Posted by: Jack Henry | May 16, 2023

Editor’s Corner: Return to literary terms – Proverb

Today’s literary term is proverb. As you will see, it is defined using some of the terms we’ve already discussed in past weeks. Merriam-Webster says a proverb is a brief popular epigram or maxim, also called an adage. Again, we have some crossover. Literary Terms provides this additional information.

A proverb is a short saying or piece of folk wisdom that emerges from the general culture rather than being written by a single, individual author. Proverbs often use metaphors or creative imagery to express a broader truth.

And a little more, from

Proverbs and idioms are similar and easily confused with one another. Both are forms of expression that are natural to groups of people and are short and pithy, and both are very challenging for English language learners to understand because they include innate meaning that isn’t always discernible just by reading the words.

But they do have a few key differences. Idioms express an idea or thought and are phrases that contain a group of words that typically wouldn’t make sense together (e.g., it’s raining cats and dogs, pulling someone’s leg, by the skin of your teeth). They are also frequently used in poetry. Proverbs have a literal meaning and tend to express a truth or dispense advice such as actions speak louder than words; all’s well that ends well; a leopard never changes its spots.

For fun, I’m giving you a few proverbs from languages besides English, from ESLGrammar:

§ “To make the tea cloudy” – Japanese proverb

It means to be evasive or non-committal about something, it comes from a Japanese wedding and tea rituals.

§ “A drink precedes a story” – Irish proverb

When a man is inebriated, they are more likely to tell the stories or occurrences that they normally wouldn’t if they were sober.

§ “He who buys what he does not need, steals from himself.” – Swedish proverb

A person should spend only on essential or necessary items and avoid frivolous expenses.

§ “An axe forgets what the tree remembers.” – African proverb

It is easy for someone who is hurting another person to forget the wrong and move on but the person who was hurt never forgets.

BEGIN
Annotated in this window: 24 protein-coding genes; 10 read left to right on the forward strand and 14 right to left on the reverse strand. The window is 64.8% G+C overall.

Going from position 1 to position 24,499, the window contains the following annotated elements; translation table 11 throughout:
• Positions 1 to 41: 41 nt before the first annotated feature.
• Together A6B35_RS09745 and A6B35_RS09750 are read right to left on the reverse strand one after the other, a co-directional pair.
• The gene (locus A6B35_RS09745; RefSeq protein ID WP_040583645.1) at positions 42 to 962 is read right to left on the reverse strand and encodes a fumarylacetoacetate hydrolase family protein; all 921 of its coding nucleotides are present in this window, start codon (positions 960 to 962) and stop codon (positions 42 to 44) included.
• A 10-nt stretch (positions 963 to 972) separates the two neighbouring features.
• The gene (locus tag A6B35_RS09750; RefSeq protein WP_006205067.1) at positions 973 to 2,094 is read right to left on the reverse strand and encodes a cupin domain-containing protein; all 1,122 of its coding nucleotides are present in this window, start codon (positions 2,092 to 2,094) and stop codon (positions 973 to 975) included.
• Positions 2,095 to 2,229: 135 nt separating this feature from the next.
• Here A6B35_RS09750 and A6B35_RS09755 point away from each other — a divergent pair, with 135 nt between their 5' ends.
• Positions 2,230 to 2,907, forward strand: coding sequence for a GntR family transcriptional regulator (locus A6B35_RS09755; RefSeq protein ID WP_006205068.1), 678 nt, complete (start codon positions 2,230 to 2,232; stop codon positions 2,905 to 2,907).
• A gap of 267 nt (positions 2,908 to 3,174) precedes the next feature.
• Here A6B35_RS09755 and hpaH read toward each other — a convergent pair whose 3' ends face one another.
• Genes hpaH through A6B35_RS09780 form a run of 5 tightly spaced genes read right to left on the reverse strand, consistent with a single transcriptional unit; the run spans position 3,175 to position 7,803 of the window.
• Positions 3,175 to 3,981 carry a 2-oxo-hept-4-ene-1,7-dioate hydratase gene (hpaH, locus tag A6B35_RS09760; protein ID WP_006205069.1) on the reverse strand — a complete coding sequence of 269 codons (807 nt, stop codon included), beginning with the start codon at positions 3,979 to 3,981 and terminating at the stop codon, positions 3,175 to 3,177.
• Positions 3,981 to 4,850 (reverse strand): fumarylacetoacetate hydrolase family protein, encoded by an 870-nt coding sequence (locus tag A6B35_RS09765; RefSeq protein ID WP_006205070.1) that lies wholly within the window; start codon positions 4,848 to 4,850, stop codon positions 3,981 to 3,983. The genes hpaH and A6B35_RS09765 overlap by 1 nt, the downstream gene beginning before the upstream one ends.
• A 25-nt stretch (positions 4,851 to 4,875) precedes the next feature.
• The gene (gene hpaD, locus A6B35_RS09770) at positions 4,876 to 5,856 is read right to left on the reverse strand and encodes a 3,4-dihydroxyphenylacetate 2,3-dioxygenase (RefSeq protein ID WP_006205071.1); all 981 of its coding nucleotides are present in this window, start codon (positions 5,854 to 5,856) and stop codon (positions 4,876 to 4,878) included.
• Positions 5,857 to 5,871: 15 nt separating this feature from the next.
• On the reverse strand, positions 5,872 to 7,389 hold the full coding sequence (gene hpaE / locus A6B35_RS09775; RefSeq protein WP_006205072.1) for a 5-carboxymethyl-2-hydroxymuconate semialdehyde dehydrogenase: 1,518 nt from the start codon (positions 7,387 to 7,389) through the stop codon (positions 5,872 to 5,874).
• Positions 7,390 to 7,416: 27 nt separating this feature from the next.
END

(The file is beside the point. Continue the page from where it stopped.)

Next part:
§ “The eyes believe themselves, the ears believe other people.” – German proverb

Do not believe everything that everyone says to you, trust your own judgement or wait to see something with your own eyes before believing someone.

§ “A clear conscience is a soft pillow.” – French proverb

If a person is guilty of some wrongdoing, their guilty conscience will let them have no rest, while an innocent person will be peaceful and calm.

§ “To call a man a thief gives him the right to be one.” – Old Arabic proverb

Treating someone in an unfair or cruel way will ensure a similar behavior from them in the future.

§ “Opportunity knocks only once.” – Spanish proverb

Always seize an opportunity when it comes your way as you may not get another chance at it.

§ “Your elbow is close but you can’t bite it.” – Russian proverb

A way to express when someone is physically present but emotionally distant or when something can be seen but is just beyond your reach.

Kara Church | Technical Editor, Advisory | Technical Publications

Pronouns: she/her | Call via Teams |

Editor’s Corner Archives:

Leave a Reply

Fill in your details below or click an icon to log in: Logo

You are commenting using your account. Log Out /  Change )

Facebook photo

You are commenting using your Facebook account. Log Out /  Change )

Connecting to %s


%d bloggers like this: